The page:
Some people I know are glad (all things considered) about the apparently pending government shutdown - not that they actually want it, but simply because, if something bad is bound to happen, a debt default would be even worse. If it's one or the other - shutdown or default - they are certainly right about this. But that's not to say that we won't end up with both.
If it does come down to a debt default, I am glad to see that the Neil Buchanan-Michael Dorf argument, to the effect that issuing debt above the ceiling would be less illegal than any of the other options President Obama would have (such as declining to spend appropriated funds) is catching on, such as in today's New York Times op-ed by Henry Aaron. Legally speaking, the Buchanan-Dorf analysis strikes me as plausible enough. (Given the lack of clear criteria for defining "correct" legal answers in advance, there often really is no answer until something emerges through the actual legal process, unpredictably even if in the end authoritatively.) And their approach not only is much less goofy than issuing a platinum coin, but strikes me as more circumspect than a Fourteenth Amendment-based approach. Moreover, while the Obama Administration certainly should not suggest in advance that it would breach the debt ceiling, doing so on the back end might make sense, perhaps as chaos increasingly loomed and after having demonstrated that a selective payment approach was unfeasible.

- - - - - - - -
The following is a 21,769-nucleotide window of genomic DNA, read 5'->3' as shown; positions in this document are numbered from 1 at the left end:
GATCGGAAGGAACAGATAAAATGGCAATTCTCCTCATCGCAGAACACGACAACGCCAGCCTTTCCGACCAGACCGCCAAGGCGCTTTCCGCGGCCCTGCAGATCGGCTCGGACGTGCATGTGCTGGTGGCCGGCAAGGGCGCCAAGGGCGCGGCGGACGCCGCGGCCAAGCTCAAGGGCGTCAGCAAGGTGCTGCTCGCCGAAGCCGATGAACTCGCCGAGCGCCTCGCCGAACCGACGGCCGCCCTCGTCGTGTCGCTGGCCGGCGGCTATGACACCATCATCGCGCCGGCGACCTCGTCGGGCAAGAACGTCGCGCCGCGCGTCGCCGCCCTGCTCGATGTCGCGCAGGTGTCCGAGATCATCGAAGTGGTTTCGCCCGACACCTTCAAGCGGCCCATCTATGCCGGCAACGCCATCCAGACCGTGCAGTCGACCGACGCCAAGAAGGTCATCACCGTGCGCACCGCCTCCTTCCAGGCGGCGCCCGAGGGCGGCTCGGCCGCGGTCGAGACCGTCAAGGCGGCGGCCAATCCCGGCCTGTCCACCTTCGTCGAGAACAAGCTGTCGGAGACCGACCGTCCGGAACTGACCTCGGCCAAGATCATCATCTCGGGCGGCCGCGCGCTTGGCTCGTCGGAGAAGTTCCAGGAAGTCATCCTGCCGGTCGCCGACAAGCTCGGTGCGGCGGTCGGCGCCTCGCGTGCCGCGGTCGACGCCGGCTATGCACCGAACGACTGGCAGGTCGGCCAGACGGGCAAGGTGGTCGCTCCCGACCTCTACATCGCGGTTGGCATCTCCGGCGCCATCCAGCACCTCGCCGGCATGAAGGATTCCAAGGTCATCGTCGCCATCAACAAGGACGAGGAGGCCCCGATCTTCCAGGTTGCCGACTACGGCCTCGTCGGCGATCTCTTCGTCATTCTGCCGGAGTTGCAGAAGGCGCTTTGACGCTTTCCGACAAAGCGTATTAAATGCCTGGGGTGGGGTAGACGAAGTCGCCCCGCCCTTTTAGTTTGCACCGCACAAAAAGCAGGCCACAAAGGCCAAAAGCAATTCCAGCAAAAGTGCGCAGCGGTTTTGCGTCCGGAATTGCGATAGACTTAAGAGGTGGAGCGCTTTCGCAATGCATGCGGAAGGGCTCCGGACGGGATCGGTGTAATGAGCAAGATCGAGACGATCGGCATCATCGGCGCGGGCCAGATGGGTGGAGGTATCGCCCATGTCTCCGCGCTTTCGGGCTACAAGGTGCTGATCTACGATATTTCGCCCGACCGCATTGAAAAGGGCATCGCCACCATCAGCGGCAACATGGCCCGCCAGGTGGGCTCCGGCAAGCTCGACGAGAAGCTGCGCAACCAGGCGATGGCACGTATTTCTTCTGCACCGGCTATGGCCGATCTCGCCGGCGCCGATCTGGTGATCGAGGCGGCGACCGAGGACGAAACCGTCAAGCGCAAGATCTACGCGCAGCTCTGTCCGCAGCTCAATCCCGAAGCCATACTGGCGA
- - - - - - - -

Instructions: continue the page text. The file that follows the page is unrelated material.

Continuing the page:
But the "least illegal course" approach raises an empirical question that cannot be tested in advance, to the effect of how the markets would actually react to debt issuance that contravened the ceiling. House Republicans would no doubt be doing their best to create financial market havoc, by shouting that the debt was legally invalid. And while the debt no doubt would eventually be honored (whether via judicial decision or Congressional action), things could get ugly in the meantime, and leave the U.S. with a permanently stained fiscal reputation.
Even if the this fall's contrived crises play out relatively well, however, we are still on a "Breaking Bad" path as a country. (Yes, I spent the entire late summer through last night enraptured by the show, although, pending re-viewing, I found the final episode perhaps a bit too neat.) Especially in a non-parliamentary system with multiple veto-like choke points, it's hard to survive having a sizable and powerful group - maybe 20 percent of registered voters, but a primary-day voting majority in one of the parties - that would rather blow up everything than not get its own way. This is potentially at least as dangerous as domestic terrorism, and perhaps more so.